Machiavelli, as the Father of Political Science, continues to be translated and read throughout the world. This latest edition contains many illustrations dealing with The Prince.
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A theoretical and practical guide to the acquisition and maintenance of power within a state
In his introduction to this new translation by Russell Price, Professor Skinner presents a lucid analysis of Machiavelli's text as a response both to the world of Florentine politics, and as an attack on the advice-books for princes published by a number of his contemporaries. This new edition includes notes on the principal events in Machiavelli's life, and on the vocabulary of The Prince, as well as biographical notes on characters in the text.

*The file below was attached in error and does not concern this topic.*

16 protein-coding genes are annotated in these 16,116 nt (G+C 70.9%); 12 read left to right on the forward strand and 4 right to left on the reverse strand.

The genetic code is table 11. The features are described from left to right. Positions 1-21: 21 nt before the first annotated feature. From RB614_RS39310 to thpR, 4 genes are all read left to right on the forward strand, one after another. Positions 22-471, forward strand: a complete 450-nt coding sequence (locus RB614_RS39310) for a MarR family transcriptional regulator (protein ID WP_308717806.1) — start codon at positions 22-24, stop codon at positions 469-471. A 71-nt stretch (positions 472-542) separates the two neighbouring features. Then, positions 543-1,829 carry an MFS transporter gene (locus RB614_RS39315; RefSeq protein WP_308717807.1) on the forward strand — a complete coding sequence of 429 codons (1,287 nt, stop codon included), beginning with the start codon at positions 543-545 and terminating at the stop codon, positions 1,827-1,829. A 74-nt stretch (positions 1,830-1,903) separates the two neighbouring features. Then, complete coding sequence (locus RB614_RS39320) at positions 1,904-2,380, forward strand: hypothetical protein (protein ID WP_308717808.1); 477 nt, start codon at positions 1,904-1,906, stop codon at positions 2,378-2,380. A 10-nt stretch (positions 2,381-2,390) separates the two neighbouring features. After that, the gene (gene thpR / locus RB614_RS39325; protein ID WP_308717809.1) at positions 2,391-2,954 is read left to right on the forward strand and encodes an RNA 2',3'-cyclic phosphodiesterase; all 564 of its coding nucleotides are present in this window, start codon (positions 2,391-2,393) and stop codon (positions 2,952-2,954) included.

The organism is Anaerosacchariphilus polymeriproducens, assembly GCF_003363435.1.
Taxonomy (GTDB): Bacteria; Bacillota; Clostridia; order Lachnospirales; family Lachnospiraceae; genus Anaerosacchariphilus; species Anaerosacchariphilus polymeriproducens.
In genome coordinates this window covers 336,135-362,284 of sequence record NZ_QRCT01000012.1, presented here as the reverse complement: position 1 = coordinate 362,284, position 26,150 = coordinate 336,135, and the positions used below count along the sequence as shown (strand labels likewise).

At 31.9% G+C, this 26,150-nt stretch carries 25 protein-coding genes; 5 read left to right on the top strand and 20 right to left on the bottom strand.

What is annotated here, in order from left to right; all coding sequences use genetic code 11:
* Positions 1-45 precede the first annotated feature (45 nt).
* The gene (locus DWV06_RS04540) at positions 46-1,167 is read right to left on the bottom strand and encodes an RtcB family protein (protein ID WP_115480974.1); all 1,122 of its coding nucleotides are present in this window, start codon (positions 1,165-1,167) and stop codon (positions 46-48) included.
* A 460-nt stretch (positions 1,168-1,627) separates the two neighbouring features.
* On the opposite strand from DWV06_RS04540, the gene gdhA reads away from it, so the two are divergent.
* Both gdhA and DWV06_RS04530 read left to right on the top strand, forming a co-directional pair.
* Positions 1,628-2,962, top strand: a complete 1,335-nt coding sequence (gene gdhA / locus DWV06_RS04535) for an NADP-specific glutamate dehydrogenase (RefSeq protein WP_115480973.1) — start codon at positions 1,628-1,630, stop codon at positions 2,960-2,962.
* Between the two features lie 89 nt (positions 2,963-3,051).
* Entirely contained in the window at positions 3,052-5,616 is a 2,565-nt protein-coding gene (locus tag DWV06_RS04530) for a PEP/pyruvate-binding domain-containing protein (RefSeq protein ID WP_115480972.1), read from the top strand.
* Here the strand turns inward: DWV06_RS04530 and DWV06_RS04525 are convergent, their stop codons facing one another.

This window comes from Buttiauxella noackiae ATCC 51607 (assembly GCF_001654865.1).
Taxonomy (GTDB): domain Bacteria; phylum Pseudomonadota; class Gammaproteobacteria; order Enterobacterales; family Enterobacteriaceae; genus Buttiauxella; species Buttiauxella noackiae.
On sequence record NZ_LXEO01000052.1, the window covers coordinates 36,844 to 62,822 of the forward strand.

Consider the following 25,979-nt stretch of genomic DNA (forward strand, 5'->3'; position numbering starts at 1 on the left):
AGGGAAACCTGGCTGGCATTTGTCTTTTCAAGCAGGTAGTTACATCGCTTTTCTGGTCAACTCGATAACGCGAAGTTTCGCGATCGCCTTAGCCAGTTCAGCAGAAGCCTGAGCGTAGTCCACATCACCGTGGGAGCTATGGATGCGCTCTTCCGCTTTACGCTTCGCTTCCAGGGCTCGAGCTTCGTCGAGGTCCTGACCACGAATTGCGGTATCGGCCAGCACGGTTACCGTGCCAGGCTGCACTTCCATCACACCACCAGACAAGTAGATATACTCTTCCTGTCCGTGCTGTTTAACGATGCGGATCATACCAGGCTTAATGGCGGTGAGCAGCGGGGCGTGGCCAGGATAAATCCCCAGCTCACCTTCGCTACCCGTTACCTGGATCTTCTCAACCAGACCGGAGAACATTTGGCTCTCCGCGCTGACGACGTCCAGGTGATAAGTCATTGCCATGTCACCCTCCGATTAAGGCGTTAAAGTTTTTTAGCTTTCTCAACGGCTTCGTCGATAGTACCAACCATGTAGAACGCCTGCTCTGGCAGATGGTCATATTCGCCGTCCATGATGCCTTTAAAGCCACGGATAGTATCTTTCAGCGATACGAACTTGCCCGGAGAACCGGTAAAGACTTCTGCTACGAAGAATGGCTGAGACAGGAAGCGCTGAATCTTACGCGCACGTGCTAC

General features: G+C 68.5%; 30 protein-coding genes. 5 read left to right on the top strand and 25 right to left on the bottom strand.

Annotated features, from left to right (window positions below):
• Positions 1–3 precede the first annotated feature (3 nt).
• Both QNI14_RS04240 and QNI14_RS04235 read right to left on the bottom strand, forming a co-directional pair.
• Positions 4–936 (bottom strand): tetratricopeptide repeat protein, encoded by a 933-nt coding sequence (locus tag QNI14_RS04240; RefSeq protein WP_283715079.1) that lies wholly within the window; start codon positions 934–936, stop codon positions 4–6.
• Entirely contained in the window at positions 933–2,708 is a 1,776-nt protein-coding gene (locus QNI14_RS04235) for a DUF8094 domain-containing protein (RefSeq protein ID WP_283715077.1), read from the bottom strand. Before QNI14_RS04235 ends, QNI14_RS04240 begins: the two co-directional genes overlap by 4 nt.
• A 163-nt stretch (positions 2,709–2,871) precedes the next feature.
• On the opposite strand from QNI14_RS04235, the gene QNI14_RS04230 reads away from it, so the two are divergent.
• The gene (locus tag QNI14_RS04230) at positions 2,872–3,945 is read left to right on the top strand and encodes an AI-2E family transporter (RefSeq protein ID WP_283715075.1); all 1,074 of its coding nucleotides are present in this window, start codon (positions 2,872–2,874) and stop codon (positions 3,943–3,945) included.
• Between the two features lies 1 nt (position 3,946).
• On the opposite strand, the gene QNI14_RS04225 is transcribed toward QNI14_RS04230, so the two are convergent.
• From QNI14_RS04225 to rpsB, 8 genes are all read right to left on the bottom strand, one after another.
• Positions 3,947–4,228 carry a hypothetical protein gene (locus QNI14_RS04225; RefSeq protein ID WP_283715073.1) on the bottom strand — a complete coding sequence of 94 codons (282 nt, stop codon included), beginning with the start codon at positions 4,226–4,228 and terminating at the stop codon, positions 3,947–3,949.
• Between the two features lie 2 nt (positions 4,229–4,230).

Machiavelli's Prince is a primer on power Written during the Italian Renaissance, Niccolo Machiavelli's astute observations on how to read people and situations, especially for acquiring and maintaining political power, is a classic primer for politicians and business leaders alike. Whether you approach this reading for its historical significance or choose to apply this knowledge toward achieving success in your own life, you will be enriched. This elegantly designed clothbound edition features an elastic closure and a new introduction.